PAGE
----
A new series of 22 books aimed at older, Indigenous students are helping to ‘close the gap’ when it comes to encouraging teenagers who are behind their peers in print literacy, into reading.
Margaret James, author of Reading Tracks said the books were developed following requests from Elders to create stories featuring the ancient cultures and practices of food gathering.
“The 15 learn-to-read books and seven storybooks, were developed to help engage those students who are substantially below their peers in functional literacy,” Ms James said.
“They have been developed to evolve from the ground up to provide levelled fiction and non-fiction texts ranging progressively from emergent levels to age 12 for Indigenous middle schoolers and older. They have also been developed to be interesting, engaging, culturally relevant and informative.”
The former lecturer in Indigenous Tertiary Education at Batchelor University in the NT, enlisted the help of middle and high school students in several schools in the NT.
“Students from Marrara College were involved at the beginning of the project to give their input as to what stories they would like to see developed,” Ms James said.
“Illustrations in the series were carried out by students at Tiwi College, Melville Island. Elders and students were also involved in the production processes for the books.”
To ensure authenticity in the books Ms James accepted an invitation to go out ‘bush’ with Elders and families to fish for barramundi, track and hunt for emus and dig for witchetty grubs and honey ants.
"We burrowed for goannas in freezing winds in the Gibson Desert winter, looking for signs of witchetty grubs hidden deep in the roots of witchetty trees in Central Australian temperatures in the high 40s, and dug waist high for a tiny sip of honey from an ochre-coloured honey ant in the Western MacDonnell ranges," Ms James said.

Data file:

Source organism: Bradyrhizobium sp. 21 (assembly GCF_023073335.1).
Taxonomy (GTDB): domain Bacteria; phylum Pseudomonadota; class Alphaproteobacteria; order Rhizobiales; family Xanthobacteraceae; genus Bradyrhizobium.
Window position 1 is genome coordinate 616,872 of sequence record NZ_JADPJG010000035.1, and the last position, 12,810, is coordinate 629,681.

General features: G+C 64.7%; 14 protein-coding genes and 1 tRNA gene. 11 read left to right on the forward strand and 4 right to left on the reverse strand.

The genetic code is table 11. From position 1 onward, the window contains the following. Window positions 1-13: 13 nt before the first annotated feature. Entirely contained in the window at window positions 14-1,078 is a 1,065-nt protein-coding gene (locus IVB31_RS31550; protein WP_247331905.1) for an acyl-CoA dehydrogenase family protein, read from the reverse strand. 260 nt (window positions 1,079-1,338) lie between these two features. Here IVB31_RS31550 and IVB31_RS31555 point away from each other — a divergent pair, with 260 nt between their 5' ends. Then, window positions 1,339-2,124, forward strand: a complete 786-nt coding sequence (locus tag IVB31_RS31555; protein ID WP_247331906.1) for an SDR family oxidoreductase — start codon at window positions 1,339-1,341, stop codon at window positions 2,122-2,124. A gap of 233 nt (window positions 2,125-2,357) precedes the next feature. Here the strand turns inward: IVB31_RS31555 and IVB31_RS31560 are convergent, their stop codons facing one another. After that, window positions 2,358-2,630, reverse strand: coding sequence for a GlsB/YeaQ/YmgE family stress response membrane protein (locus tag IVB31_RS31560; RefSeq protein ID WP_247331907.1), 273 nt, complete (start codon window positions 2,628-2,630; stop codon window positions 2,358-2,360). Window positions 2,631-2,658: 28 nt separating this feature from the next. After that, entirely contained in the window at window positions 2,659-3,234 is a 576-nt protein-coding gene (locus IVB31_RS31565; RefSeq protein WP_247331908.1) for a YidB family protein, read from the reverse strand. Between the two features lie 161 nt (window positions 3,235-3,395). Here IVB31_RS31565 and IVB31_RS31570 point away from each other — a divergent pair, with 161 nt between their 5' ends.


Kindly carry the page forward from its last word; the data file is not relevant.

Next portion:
“Aboriginal language words are included in the dialogue to keep the characters authentic, and to draw attention to the ancient languages still spoken in Australia.
“Colloquial standard english is used in the narrative to make it accessible to readers who speak english as an additional language, or dialect,” Ms James said.
Ms James said the proactive involvement of Elders provided a positive message to young adults that the Reading Tracks texts and the work to develop them is important and respected.
“I hope the book encourages the families and community members to support these young adults to attend school, to participate in their learning, and to help preserve and maintain their lifeways through accurate depictions of their cultural knowledge,” Ms James said.
"What a privilege it was, working with Elders, students, communities and teachers on a project we all feel passionate about. Helping teenagers acquire print literacy skills through a two-way approach.” she said.
From concept to print Reading Tracks took three years to develop.
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